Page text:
- Associated Press - Saturday, August 31, 2013

PITTSBURGH (AP) - The Pittsburgh Pirates are all-in as they chase the franchise’s first playoff appearance in 21 years.

So is Justin Morneau.

Pittsburgh traded for the longtime Minnesota Twins first baseman Saturday, hoping the four-time All Star can give the Pirates‘ middling offense a jolt heading into the final month of the season.

“We felt that this move gives us a better chance to play in October, a better chance to win the division, a better chance to advance in October,” Pirates general manager Neal Huntington said.


And for Morneau, the opportunity to get back in a playoff race proved too good to pass up. It’s why he hustled from Texas _ where the Twins were playing the Rangers _ to Pittsburgh to hang out with his new teammates for the final four innings of a 7-1 win over St. Louis that lifted the Pirates into first in the NL Central as the calendar flips to September.

“You try to get here as quick as you can because you want to be a part of this,” Morneau said.

The Twins obtained outfielder Alex Presley and either a player to be named or cash in Pittsburgh’s second major move in a week. The Pirates sent a pair of minor leaguers to the New York Mets on Tuesday in exchange for outfielder Marlon Byrd and catcher John Buck.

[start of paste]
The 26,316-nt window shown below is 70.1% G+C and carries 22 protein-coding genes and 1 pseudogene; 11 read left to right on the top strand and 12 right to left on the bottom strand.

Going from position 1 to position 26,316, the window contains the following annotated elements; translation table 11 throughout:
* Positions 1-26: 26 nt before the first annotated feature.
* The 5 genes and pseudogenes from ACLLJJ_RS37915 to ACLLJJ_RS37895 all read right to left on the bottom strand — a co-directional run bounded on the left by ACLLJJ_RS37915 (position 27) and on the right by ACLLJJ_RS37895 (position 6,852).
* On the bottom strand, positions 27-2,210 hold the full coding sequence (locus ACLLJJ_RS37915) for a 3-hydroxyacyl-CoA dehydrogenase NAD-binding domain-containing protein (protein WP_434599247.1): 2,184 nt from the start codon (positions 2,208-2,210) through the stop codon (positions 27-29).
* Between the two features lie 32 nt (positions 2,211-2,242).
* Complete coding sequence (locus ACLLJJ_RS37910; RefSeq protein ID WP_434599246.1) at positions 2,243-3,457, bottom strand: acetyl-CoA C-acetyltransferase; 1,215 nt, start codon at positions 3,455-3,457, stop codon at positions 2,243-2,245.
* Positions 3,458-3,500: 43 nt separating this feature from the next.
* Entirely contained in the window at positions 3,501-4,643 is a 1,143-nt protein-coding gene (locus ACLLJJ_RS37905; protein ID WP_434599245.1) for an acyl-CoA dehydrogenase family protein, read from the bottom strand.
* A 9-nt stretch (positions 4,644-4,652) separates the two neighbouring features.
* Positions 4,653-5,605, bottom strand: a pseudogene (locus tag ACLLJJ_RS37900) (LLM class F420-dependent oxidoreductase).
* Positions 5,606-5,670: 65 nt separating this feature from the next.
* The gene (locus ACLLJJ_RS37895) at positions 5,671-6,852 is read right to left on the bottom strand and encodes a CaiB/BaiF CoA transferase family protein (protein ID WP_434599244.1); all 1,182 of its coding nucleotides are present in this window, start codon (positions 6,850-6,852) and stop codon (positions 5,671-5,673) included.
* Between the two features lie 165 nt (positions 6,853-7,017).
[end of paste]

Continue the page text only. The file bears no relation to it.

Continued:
“We’ve got more depth, we’ve got more options than we had four days ago,” Pittsburgh manager Clint Hurdle said. “We’re a better team. We’re a stronger team.”

The Pirates have been in contention all season thanks in large part to a pitching staff currently second in the majors with a 3.17 ERA. Morneau’s presence could have an immediate impact on an offense that ranks 10th in the NL in runs.

The 32-year-old Morneau hit .259 with 17 homers and 74 RBIs this season for Minnesota and is finishing off a red-hot month in which he smacked nine home runs.

“I think he’s found some ways to spark some things offensively in the second half,” Hurdle said.

The Pirates will pick up the remaining portion of Morneau’s $14 million salary, estimated at around $2 million. It’s not an insignificant investment for an ownership group that has sometimes shied away from paying the tab for proven players.

Yet with Pittsburgh on the cusp of its first winning season since 1992, Huntington worked aggressively after the non-waiver trade deadline to give the Pirates the pieces they need to remain in a tight three-team divisional race with St. Louis and Cincinnati.

“We made Clint’s job a little bit easier,” Huntington said. “He’s got a number of weapons at his disposal now.”

While Huntington believes he’ll be “mocked” for thinking the Pirates are true World Series contenders, he and Hurdle made a compelling case to Morneau, who had to OK the trade that ended a sometimes spectacular 11 seasons in Minnesota.

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